Through two and a half innings, a pitchers’ duel seemed to be on the horizon: Sonny Gray had faced the minimum and Jhony Brito had sat down the first six Twins he faced. However, the latter righty couldn’t avoid another big inning against Minnesota, and Gray tossed seven scoreless frames against a lifeless New York offense in a 6-1 Twins victory.
This time, the rookie Brito at least made it two innings further and the Yankees stopped the bleeding before the deficit grew too large. In a messy bottom of the third, Brito allowed the first three Twins he faced—Christian Vázquez, Michael A. Taylor, and Max Kepler—to reach base. He then struck out Carlos Correa on three pitches before Jorge Polanco got the better of him in a six-pitch battle, singling home two runs. Next was Byron Buxton, who after four fouls and a ball—another six-pitch at bat—hit a line drive right at Brito, which the righty was able to knock down. He threw out Buxton at first, but Kepler was still able to score.
After walking the next batter, Trevor Larnach, on six pitches again, Brito’s night was over.
The rookie certainly looked sharper in this one than in his last outing against the Twins. Specifically, Brito was able to spot his bread-and-butter changeup off the plate or around the lower arm-side corner:
Compare this to Brito’s previous appearance against Minnesota, when he frequently missed over the plate:
At the same time, Brito’s inability to put hitters away on two strikes really cost him tonight. He had each of his last three batters on the ropes, down in the count 2-2, 0-2, and 2-2 respectively.
On the whole, Brito generated just six whiffs compared to a whopping 28 fouls. Thirty-five percent of all of Brito’s pitches were fouls, which is poised to be the highest single-game total for pitchers with at least 50 pitches in a game this year. On the season, this has been a trend: coming into today, 21 percent of all Brito offerings were fouled off, the 27th-highest mark among the 141 pitchers with at least 250 total pitches this year. He’s bound to climb that leaderboard after tonight.
Regardless, after Brito’s exit, the game turned into a revenge-tour shellacking, with the Twins getting major contributions from both of their ex-Yankees: Gray and Joey Gallo.
As noted at the top, Gray went seven shutout innings, allowing just three hits and two walks while striking out eight. If Brito couldn’t put hitters away, Gray was his polar opposite: the veteran notched more whiffs (18) than fouls (15) with 19 called strikes to boot (Brito had just eight, even though they had the same friendly umpire). Gray’s bevy of pitches — he mixed in six distinct offerings on the night — befuddled the scuffling Yankees’ offense all night long.
Gallo got to have his laugh when the Yankees called on Greg Weissert to finish out the third and keep the deficit at 3-0. But the lefty slugger took the rookie deep in the very next inning:
Gallo’s moonshot, 110.6 mph off the bat, traveled an estimated 432 feet, further than any homer he hit in pinstripes.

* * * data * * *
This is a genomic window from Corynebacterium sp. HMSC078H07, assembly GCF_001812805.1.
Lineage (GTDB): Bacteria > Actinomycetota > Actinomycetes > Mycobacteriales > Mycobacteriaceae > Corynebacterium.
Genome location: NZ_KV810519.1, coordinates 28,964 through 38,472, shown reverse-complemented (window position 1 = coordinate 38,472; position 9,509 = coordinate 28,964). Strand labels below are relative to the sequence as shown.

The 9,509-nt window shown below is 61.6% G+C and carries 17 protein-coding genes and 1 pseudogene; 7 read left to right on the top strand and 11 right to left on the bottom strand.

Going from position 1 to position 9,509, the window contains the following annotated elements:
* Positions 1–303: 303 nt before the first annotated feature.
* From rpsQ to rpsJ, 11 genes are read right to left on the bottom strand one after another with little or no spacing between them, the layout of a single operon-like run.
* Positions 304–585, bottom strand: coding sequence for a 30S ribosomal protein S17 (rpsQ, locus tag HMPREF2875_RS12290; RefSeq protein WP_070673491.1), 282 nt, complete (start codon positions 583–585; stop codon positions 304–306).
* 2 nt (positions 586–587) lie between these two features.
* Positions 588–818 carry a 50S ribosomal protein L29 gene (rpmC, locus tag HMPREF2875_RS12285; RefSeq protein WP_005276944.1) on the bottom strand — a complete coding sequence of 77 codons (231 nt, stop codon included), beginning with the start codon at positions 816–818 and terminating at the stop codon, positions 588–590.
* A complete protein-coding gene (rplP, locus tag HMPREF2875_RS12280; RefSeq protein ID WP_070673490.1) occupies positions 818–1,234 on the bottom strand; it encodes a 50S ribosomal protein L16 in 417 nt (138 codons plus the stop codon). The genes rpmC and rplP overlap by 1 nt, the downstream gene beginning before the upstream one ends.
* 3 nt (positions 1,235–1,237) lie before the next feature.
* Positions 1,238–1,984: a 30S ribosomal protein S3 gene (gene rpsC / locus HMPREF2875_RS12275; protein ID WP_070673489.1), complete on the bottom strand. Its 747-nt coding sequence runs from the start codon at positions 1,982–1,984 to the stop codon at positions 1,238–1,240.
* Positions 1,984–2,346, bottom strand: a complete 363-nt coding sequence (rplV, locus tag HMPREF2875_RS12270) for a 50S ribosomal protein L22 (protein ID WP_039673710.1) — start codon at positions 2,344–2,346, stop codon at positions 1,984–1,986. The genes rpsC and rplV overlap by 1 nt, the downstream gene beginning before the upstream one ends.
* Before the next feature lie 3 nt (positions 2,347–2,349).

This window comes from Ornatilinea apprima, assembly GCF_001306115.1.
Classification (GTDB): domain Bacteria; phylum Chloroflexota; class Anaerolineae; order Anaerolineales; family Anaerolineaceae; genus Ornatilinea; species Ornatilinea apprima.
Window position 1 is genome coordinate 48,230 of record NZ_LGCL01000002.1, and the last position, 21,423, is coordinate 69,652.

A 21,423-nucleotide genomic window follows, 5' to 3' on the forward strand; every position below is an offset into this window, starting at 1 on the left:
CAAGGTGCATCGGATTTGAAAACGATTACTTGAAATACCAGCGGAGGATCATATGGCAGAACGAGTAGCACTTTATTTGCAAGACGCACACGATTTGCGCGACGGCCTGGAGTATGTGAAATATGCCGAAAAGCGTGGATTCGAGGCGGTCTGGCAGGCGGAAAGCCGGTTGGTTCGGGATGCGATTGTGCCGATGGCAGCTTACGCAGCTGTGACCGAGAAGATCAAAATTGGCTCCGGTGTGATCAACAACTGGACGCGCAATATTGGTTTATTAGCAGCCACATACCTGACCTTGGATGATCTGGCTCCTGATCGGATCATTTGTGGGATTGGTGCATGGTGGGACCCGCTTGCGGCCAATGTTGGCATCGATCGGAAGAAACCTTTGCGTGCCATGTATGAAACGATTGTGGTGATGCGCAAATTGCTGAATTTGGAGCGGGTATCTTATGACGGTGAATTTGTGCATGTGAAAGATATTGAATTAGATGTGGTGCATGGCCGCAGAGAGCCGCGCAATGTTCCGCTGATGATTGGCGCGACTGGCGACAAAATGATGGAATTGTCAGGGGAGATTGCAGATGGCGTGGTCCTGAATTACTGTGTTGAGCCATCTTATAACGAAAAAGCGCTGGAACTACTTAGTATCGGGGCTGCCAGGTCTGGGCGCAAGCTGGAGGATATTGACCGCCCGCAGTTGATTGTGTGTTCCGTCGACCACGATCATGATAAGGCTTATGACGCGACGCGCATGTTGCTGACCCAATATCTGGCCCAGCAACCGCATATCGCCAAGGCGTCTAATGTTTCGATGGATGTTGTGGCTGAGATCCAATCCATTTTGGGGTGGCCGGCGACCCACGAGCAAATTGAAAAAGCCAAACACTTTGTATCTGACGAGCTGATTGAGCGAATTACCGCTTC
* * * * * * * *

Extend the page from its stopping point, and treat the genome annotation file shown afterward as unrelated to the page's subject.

The Twins pushed another run across in the bottom of the sixth against Albert Abreu, who threw just 16 of his 32 pitches for strikes. After yielding a single to Taylor to start the inning, Abreu was able to get a fielder’s choice and a popout. But that’s when Polanco struck again, this time with a pop fly double down the left field line that Oswaldo Cabrera just missed:
Come the bottom of the eighth, and the Twins added another, their sixth run, in ugly fashion. Jimmy Cordero was on the mound at this point, and after a pair of quick outs, Kepler got on for the third time with a single. The next hitter, Carlos Correa, tripled on a flyball with an expected batting average of .210 due to a Franchy Cordero misplay, bringing Kepler home for the third time:
Aside from his fielding miscue, Cordero went 0-for-3 with three K’s before being lifted for Isiah Kiner-Falefa. The early-April sensation now has just one hit in his last 22 at bats.
The Yankees managed to avoid getting blanked for the first time this season with a ninth-inning rally. (A brief hope with the bases loaded in the eighth died when Anthony Rizzo struck out on three pitches.) A pair of walks sandwiched a DJ LeMahieu single, 108.3 mph off the bat as he continues to hit the ball hard, loading the bases with no one out. Oswaldo Cabrera grounded one to third and third baseman Jose Miranda mercifully opted to go the short way for the out, tagging the base. Aaron Hicks made the final out with a pair of men still on base, going down swinging and concluding his night 0-for-4. The former Twin couldn’t match the former Yankees’ performances.
Suffice it to say, the Yankees' road trip is off to a rough start. With the loss, the Bombers’ offense has been held to just one run in three of their last four contests and three or fewer in 9 of their last 11. They’ll face another tough opponent on the mound tomorrow in Joe Ryan, but Nestor Cortes just might be up to the challenge. First pitch is 7:40 pm Eastern.